For example, when Wikus is captured by MNU and realizes they plan to dissect him for research, the horror of the situation is amplified by his newfound empathy for the Prawns, who have been subjected to similar treatment. This moment serves as a turning point for his character, forcing him to confront the ethical implications of his previous actions and beliefs.

Corporate Greed and Militarization

Multi-National United (MNU)

MNU serves as the corporate face of greed and exploitation in "District 9." Ostensibly a private military contractor tasked with managing the Prawn population, MNU has a darker agenda: to unlock the secrets of the aliens' advanced weaponry. This technology is bio-coded to the Prawns, rendering it useless in human hands. However, the corporation sees immense profit potential and military advantage in cracking this code, and they are willing to go to any lengths to achieve it.

Lab Experiments on Aliens and Wikus

The film reveals that MNU has been conducting secret experiments on the Prawns, attempting to understand their biology to harness their technology. When Wikus begins his transformation into a Prawn, he becomes invaluable to MNU because his hybrid state allows him to operate the alien weaponry. The corporation's immediate move to detain and experiment on Wikus, even at the cost of his life, underscores their ruthless pursuit of profit.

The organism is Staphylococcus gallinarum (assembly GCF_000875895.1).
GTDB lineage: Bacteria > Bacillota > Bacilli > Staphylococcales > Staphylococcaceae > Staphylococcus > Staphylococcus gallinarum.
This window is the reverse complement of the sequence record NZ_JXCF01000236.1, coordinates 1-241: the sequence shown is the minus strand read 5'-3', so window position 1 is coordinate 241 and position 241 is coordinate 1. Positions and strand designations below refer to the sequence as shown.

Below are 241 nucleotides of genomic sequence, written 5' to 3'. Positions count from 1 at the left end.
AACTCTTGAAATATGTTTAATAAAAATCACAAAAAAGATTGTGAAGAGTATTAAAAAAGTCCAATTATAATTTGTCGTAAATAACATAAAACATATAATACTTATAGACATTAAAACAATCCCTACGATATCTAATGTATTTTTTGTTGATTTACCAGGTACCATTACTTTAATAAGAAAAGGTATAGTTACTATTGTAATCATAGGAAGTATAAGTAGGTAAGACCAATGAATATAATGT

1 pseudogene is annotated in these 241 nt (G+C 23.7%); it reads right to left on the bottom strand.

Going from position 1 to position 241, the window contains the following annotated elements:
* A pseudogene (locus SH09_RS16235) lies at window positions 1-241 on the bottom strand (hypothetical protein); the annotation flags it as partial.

For example, when Wikus is captured and brought to MNU's labs, we see other Prawns in various states of dissection, clearly subjected to inhumane experiments. The scientists are shown to be more interested in Wikus's arm (which can operate alien weaponry) than in his well-being, highlighting the dehumanizing effects of corporate greed.

MNU's interest in the alien technology is not purely commercial; it's also militaristic. The corporation envisions a future where this advanced weaponry can be used to enforce and expand their interests, both on Earth and potentially beyond. This militarization is not just a threat to the Prawns but to humanity as a whole, as it represents an escalation in the potential for violence and conflict.

The film portrays this through the character of Colonel Venter, an MNU mercenary who relishes the opportunity to wield power and control. His brutal methods and lack of empathy for the Prawns encapsulate the dangers of allowing corporate interests to dictate military actions.

Survival and Adaptation

In a world that is inherently hostile to them, both the Prawns and Wikus van de Merwe find themselves in situations where they must adapt to survive. This theme is woven throughout "District 9," manifesting in various forms and situations that highlight the resilience and ingenuity of the characters.
Real Examples from the Film

Human Rights and Social Justice

The Prawns are subjected to medical experiments by MNU, echoing human rights violations seen throughout history, such as the Tuskegee Syphilis Study or experiments conducted during wartime. These actions underscore the desperate situation the Prawns find themselves in, where their very biology is commodified in a hostile environment.

Fear of the Unknown